3 Rules of Thumb: If the mean is less than about one-quarter of the exposure limit, then not more that 5% of the exposures from the distribution are expected to exceed the exposure limit regardless of the level of variability. Such an exposure would generally be considered acceptable. If two or more samples are greater than the exposure limit (in a group of twenty samples), then exposures are likely to exceed the exposure limit more than 5% of the time and are generally considered unacceptable. Air Sampling Sampling Methods The method used to collect samples will vary with the chemical and the duration of the sample. Information on sampling methods can be obtained from an analytical chemist or the chemical supplier. Common methods are: Colorimetric Detector Tubes These are easy to use, direct reading indicator tubes. The tubes are designed for specific gases or vapors; each tube is filled with a different chemical. A sample of air containing a gaseous air contaminant is drawn through the tube with a hand pump. The air contaminant reacts with the chemical in the tube to produce a color change. The length of the color stain indicates the concentration of the contaminant in the air. Advantages of detector tubes include instantaneous reading, ease of use and relatively low cost. The short sampling time, low accuracy and interfering gases and vapors are among the disadvantages of detector tubes. Detector tubes are primarily used to obtain a quick assessment of relative exposure levels. Some tubes are made to be used with low flow air pumps to provide long duration exposure measurements. Passive and Active Adsorption Samplers Passive and active adsorption samplers are longer term devices which trap gaseous air contaminants for laboratory analysis. Commonly, tubes and passive samplers (badges) are filled with activated charcoal and analyzed by gas chromatography. Other adsorbents, such as silica gel, are used for some materials. Advantages of these samplers include the relatively low cost of the tubes and the capability to determine a wide variety of materials in the air, often simultaneously. Disadvantages include analytical expense and, for active samplers, the need for an air sampling pump. Filters Filters are used to collect particulate materials in the air. A sampling pump is used to draw air through a filter, which collects the material to be analyzed. Analysis may involve weighing the filter before and after sampling to determine the mass of material collected, or laboratory analysis by one of a number of analytical methods. The advantage of sampling with filters is the capability to determine the concentration of a wide variety of particulate materials in the air. Disadvantages of filter sampling include analytical costs and the need for an air sampling pump. Other Methods Other sampling methods may be used for specific air contaminants. These include direct reading instruments and absorption methods.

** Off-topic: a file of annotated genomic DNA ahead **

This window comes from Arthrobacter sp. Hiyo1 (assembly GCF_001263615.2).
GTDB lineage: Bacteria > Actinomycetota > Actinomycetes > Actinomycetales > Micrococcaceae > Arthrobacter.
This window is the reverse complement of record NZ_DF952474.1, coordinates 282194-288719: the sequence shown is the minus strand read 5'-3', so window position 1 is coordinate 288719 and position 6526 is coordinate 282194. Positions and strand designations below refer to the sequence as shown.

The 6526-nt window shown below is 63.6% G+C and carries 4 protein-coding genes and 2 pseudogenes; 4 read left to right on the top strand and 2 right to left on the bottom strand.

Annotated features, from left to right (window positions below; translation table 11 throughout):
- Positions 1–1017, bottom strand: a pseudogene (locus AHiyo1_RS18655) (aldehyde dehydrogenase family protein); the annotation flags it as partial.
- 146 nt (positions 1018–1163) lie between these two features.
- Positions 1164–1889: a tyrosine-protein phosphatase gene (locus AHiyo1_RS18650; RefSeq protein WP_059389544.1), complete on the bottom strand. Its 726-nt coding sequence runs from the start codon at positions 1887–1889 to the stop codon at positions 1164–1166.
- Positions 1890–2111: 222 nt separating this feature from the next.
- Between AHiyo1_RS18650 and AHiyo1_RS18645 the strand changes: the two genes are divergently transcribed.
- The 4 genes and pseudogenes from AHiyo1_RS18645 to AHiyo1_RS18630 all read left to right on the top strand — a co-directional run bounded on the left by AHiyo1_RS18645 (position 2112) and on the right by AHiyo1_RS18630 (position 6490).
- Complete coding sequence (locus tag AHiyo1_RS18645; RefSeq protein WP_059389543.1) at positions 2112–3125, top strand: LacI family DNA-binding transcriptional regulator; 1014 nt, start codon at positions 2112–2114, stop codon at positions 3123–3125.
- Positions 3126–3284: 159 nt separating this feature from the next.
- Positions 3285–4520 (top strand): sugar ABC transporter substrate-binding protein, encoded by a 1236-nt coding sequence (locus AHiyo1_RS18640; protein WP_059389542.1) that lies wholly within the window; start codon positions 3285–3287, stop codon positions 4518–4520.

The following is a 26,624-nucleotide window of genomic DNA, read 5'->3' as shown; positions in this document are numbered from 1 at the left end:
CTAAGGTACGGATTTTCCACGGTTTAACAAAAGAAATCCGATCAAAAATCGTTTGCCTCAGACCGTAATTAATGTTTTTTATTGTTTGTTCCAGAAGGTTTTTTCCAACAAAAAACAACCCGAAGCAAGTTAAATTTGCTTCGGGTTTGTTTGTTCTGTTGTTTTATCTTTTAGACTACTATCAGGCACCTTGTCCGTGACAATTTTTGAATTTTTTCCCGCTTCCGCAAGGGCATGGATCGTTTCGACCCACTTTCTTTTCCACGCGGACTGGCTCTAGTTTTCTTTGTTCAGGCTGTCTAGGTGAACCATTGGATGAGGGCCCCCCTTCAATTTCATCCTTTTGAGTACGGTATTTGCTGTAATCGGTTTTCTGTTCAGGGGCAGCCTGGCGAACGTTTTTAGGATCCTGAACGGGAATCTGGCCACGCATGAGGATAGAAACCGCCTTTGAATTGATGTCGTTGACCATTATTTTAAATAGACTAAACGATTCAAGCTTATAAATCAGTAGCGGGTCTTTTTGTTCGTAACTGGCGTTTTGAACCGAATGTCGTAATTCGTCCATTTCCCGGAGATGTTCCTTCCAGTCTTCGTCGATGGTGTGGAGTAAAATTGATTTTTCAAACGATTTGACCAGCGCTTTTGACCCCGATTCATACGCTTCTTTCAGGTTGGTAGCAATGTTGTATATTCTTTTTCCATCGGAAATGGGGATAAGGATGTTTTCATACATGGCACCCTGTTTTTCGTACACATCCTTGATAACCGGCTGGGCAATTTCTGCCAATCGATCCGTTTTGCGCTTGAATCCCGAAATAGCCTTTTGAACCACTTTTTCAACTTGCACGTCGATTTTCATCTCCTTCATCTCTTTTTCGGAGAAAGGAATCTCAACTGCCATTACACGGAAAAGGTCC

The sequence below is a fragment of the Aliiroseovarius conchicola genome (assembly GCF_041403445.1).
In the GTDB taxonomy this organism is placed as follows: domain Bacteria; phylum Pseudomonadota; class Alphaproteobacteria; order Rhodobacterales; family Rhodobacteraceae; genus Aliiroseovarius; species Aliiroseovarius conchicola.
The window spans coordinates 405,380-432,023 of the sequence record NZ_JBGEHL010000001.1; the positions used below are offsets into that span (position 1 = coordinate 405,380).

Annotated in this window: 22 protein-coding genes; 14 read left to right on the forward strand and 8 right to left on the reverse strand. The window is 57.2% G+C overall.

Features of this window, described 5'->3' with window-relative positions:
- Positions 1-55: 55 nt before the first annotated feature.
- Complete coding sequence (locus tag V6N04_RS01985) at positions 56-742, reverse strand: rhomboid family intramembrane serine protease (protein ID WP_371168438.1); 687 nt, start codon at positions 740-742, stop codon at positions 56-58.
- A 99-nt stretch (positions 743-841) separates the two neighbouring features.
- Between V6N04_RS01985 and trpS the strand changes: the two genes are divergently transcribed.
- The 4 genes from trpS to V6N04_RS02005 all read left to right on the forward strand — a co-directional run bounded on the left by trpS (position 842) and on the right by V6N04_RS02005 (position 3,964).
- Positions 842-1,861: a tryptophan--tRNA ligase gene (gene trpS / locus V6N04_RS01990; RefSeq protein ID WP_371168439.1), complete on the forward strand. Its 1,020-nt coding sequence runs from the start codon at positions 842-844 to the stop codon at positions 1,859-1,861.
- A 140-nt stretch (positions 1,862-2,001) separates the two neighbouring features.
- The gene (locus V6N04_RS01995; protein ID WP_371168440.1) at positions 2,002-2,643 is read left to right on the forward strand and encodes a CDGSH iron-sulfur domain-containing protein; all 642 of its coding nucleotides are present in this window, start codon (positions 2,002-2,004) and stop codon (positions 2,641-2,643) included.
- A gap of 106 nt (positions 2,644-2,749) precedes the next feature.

4 Costs The primary factor in how much an assessment will cost is the number of samples needed to estimate the exposure. The AIHA Exposure Assessment Strategies Committee recommends at least six random samples to characterize the exposure for each HEG. Typically analytical costs are in the range of $35-45 per contaminant, but can be more expensive if a non-routine analytical procedure is required. Chemical suppliers have sampling experience with their materials and can usually provide advice on how to obtain analytical services. Sample analysis Before collecting samples, contact a laboratory to determine appropriate sampling methods, sample storage conditions, and shipping instructions. Some samples may require special storage and shipping conditions, such as cold temperatures or darkness. Laboratories may also provide collection media and shipping containers. Recommendations, Reporting and Record Keeping An important step in an exposure assessment is the preparation of a report describing the findings of the assessment, even if no serious problems are found. The report should include enough detail to allow others to recreate the exposure conditions. Information required in the report includes the purpose for collecting the sample(s); a summary of materials; monitoring and analytical methods, including quality assurance (i.e., blanks, spiked samples); a summary of job and process descriptions, employees monitored, a tabulation of results, conclusions and recommendations; references used; and the exposure limit upon which decisions were made. Reevaluation The final stage of an exposure assessment is a periodic reevaluation. This may be as simple as reevaluation of the data collected for the basic characterization, with a conclusion that nothing has changed, to the collection of samples and statistical evaluation of the data. A reevaluation should be done whenever significant changes in a process are made, when employees express concerns, or health effects are noticed in the employee population. Some regulations, such as OSHA's substance - specific health standards (e.g., lead, cadmium, and asbestos), require reevaluation of employee exposures at specific frequencies. Cartridge Selection After assessing your contaminant exposure levels, the next step is to select an appropriate respirator. This must be done before a chemical cartridge can be selected because in many cases the most appropriate respirator will not be a chemical cartridge air-purifying respirator. For example, if there are no effective chemical cartridges for your contaminants, an atmosphere-supplying respirator will have to be selected. Other workplace factors like the workplace temperature or work rate may indicate that atmospheresupplying respirators may be more appropriate even when there are effective chemical cartridges. In either case, cartridge change schedules do not need to be implemented because chemical cartridges are not being used. To select an appropriate respirator you must know the names and forms of the contaminants and their airborne concentrations. You also need to identify relevant workplace and respirator user factors (e.g., presence of facial hair) and base respirator selection on these factors. This information can be used in conjunction with our free on-line 3M Select Software to identify an appropriate respirator. If a chemical cartridge respirator is selected from those that are appropriate, a change schedule must be established. To do this you must obtain an estimate of the cartridge service life for your workplace situation. If more than one type of chemical cartridge can be used, you might want to obtain service life estimates for each to help determine which may be the more cost-effective chemical cartridge to use. If the cartridge service life estimate is too short for your workplace, meaning you would have to replace the chemical cartridges very frequently, you may want to consider selection of an atmosphere-supplying respirator.